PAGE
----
My version of the story of universities and Unix source code
In the beginning there was Research Unix Version 7 from Bell Labs (a part of AT&T). AT&T gave V7 away basically for free to universities and V7 didn't so much come with source code as intrinsically require that source code in order for you to install and operate it sensibly. On top of that V7 needed plenty of hacking to add features to it, so people did. As a result of this, plenty of universities acquired AT&T licenses for V7 (source code included).
When the UCB CSRG created BSD Unix from V7 they gave it away for free because they were, after all, an academic research organization. You had to have a V7 source license from AT&T because the BSDs contained AT&T code (which would, a decade later, contribute to a nasty set of lawsuits). 4.2 BSD was better than V7 but that didn't make fully complete, so lots of people at universities hacked on it, fixed things, and sometimes did really odd things to it in order to support lots of nosy students on inadequate hardware. Like V7 before it, BSD was not infrequently just the raw material for a local computing environment rather than a 'ready for production' boxed pack of software.
(Early Unix was an environment of system programmers, especially once you started running into bugs and swapping bugfixes with other people.)
Soon various Unix vendors got into the action, licensing V7 from AT&T and adding modifications to the BSD base (including porting it to their own hardware and so on). When they sold the result to universities, the university system programmers asked the vendors for the source code because of course the system programmers were going to have to customize the vendor system. For various reasons early Unix vendors said 'sure, if you have an AT&T V7 license because this still descends from V7'. In practice source code was less and less necessary over time and less and less used as vendors successfully turned Unix into something you didn't need system programmers to run. Still, universities kept asking for source out of habit and just because and vendors generally kept giving it to them.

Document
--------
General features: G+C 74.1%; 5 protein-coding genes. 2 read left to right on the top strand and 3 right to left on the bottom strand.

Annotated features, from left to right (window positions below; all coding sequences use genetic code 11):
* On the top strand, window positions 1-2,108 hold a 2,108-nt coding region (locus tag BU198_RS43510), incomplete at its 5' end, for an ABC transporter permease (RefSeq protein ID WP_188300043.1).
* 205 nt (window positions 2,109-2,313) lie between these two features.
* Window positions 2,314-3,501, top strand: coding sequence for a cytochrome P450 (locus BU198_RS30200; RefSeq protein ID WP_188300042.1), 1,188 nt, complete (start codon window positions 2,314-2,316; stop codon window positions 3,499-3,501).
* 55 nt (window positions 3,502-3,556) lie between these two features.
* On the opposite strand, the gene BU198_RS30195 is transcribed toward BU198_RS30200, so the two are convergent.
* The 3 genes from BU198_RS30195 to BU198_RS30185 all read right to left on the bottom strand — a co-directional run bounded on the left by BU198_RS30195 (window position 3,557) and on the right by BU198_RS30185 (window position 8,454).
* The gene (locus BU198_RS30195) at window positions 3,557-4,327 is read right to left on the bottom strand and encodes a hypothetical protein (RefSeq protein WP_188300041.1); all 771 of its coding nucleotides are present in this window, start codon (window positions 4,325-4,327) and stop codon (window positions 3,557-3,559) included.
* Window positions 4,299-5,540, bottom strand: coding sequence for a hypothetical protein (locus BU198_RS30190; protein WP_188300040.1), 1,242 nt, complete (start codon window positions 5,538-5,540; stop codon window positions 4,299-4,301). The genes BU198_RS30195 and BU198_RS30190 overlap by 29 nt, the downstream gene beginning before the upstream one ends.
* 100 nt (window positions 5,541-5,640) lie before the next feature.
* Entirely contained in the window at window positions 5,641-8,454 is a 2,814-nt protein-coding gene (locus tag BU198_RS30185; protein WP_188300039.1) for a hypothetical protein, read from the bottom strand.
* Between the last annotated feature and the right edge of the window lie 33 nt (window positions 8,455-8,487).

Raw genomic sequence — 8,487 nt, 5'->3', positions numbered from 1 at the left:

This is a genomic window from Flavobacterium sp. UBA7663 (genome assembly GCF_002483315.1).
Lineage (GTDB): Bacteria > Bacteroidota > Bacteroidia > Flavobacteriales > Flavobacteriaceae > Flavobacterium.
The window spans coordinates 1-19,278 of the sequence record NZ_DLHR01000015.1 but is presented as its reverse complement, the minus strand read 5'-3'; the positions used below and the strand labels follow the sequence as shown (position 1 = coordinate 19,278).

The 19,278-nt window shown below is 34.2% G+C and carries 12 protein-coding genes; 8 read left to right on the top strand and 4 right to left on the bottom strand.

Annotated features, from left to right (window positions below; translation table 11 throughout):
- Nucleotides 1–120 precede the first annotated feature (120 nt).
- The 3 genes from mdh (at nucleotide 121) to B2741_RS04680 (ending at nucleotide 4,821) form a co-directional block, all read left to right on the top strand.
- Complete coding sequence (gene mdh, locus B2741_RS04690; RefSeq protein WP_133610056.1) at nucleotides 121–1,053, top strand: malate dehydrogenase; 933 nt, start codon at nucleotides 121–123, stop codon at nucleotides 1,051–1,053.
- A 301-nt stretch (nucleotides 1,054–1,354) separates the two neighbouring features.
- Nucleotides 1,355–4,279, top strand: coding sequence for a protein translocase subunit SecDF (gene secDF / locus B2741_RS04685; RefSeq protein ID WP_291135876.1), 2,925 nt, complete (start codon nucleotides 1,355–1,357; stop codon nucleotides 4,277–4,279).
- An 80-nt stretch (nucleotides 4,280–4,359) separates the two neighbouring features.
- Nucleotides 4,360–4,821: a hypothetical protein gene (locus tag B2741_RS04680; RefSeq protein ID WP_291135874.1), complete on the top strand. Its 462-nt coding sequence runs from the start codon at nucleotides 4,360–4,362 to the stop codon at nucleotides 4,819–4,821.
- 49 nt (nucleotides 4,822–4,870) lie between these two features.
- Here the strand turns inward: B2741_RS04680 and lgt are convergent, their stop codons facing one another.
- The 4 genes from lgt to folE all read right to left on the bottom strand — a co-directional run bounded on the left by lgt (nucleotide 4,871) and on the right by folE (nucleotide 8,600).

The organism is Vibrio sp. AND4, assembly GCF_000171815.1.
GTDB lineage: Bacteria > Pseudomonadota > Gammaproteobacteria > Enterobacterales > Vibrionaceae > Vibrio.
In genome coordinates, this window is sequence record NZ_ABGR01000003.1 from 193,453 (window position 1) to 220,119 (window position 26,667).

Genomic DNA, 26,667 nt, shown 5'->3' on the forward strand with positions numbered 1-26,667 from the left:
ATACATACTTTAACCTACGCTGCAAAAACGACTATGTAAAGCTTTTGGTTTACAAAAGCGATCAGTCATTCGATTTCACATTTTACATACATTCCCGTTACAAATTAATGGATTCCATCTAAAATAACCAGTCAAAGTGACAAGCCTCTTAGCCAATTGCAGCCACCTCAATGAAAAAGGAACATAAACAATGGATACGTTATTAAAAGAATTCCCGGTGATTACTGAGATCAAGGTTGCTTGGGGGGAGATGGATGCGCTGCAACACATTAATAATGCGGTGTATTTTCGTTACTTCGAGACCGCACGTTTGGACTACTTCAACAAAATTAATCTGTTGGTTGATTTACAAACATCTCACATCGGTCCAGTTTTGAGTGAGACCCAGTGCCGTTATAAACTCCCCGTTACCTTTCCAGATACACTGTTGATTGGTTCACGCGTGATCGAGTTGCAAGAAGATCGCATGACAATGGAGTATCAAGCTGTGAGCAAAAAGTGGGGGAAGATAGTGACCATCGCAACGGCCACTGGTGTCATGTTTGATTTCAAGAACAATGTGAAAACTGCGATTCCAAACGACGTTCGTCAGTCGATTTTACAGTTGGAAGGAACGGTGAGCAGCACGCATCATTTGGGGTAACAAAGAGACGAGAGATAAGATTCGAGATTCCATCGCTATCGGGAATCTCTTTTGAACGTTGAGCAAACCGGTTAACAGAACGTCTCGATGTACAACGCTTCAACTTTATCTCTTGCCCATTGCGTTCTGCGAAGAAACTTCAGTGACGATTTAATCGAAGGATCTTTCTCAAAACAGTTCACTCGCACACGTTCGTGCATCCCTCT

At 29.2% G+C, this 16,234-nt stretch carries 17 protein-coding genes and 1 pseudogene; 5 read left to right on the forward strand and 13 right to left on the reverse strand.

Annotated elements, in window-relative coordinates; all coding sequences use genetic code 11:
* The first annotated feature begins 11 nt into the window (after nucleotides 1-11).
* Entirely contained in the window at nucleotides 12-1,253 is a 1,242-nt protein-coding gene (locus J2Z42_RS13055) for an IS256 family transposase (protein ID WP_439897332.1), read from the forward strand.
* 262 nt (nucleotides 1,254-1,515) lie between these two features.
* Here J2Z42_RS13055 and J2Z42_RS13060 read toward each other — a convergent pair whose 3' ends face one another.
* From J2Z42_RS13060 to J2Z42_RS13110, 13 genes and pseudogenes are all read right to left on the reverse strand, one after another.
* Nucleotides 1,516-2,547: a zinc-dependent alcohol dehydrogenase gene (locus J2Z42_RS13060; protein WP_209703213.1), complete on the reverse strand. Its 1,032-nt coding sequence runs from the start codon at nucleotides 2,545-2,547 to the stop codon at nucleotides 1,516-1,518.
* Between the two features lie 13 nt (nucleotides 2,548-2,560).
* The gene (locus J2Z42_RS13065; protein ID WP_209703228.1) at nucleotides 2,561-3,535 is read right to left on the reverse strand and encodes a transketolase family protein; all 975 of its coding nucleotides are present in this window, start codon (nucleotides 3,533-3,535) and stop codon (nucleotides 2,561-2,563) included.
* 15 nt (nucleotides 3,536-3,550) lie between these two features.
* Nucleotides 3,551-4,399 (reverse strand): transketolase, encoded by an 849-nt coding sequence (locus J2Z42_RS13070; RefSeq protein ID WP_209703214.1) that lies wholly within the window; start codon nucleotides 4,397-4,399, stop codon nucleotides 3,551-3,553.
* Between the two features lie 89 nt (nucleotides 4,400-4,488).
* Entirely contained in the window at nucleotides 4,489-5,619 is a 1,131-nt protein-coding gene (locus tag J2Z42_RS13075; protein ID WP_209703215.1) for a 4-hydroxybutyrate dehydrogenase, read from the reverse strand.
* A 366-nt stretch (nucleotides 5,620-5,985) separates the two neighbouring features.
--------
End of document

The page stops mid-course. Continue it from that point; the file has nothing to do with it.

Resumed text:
(Or at least old departments and groups with a habit of this kept asking for source code. As Unix expanded into new groups and departments, the new people often didn't ask because they had no use for it.)
There were two complications with this picture. The first one is that at some point AT&T stopped giving out V7 licenses, even to universities (and I think this was fairly early); if your university hadn't gotten into the Unix game early enough and thus was unlucky enough to lack a V7 license, no one would or could give you any further source code. The second is that many vendors themselves started to become increasingly reluctant to give out their source code, making it harder to get or simply no longer making it available at all. My vague impression is that by the late 1990s, even universities were no longer getting source access (right when the free Unixes were coming along to make the whole issue moot, although I think that's just coincidence).
(These days the V7 source code is publicly available at the Unix Heritage Society. I have no idea what this does to assorted licensing issues.)